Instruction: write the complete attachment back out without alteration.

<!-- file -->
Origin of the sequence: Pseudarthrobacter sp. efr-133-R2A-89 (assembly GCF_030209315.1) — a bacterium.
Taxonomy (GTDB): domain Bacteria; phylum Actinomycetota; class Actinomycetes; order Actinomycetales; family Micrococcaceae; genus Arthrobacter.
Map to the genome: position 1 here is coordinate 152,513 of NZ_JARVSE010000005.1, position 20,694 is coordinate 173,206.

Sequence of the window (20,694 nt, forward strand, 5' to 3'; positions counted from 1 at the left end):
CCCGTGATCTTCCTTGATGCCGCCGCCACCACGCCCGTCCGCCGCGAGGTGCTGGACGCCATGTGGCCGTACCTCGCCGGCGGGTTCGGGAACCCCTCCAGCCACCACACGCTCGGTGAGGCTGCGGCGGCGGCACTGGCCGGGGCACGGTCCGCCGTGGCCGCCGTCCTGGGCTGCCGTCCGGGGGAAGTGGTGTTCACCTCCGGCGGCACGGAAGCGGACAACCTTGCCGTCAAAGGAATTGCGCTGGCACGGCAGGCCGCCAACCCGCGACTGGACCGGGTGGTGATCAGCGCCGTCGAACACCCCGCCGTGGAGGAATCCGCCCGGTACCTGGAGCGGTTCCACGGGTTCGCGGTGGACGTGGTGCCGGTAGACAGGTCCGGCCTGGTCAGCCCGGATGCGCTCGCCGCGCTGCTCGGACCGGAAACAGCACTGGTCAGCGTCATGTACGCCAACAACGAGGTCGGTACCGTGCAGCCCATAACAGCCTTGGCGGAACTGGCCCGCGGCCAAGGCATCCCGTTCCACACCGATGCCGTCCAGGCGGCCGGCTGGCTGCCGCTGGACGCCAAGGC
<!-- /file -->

Origin of the sequence: Pseudarthrobacter sp. efr-133-R2A-89 (assembly GCF_030209315.1) — a bacterium.
Taxonomy (GTDB): domain Bacteria; phylum Actinomycetota; class Actinomycetes; order Actinomycetales; family Micrococcaceae; genus Arthrobacter.
Map to the genome: position 1 here is coordinate 152,513 of NZ_JARVSE010000005.1, position 20,694 is coordinate 173,206.

Sequence of the window (20,694 nt, forward strand, 5' to 3'; positions counted from 1 at the left end):
CCCGTGATCTTCCTTGATGCCGCCGCCACCACGCCCGTCCGCCGCGAGGTGCTGGACGCCATGTGGCCGTACCTCGCCGGCGGGTTCGGGAACCCCTCCAGCCACCACACGCTCGGTGAGGCTGCGGCGGCGGCACTGGCCGGGGCACGGTCCGCCGTGGCCGCCGTCCTGGGCTGCCGTCCGGGGGAAGTGGTGTTCACCTCCGGCGGCACGGAAGCGGACAACCTTGCCGTCAAAGGAATTGCGCTGGCACGGCAGGCCGCCAACCCGCGACTGGACCGGGTGGTGATCAGCGCCGTCGAACACCCCGCCGTGGAGGAATCCGCCCGGTACCTGGAGCGGTTCCACGGGTTCGCGGTGGACGTGGTGCCGGTAGACAGGTCCGGCCTGGTCAGCCCGGATGCGCTCGCCGCGCTGCTCGGACCGGAAACAGCACTGGTCAGCGTCATGTACGCCAACAACGAGGTCGGTACCGTGCAGCCCATAACAGCCTTGGCGGAACTGGCCCGCGGCCAAGGCATCCCGTTCCACACCGATGCCGTCCAGGCGGCCGGCTGGCTGCCGCTGGACGCCAAGGC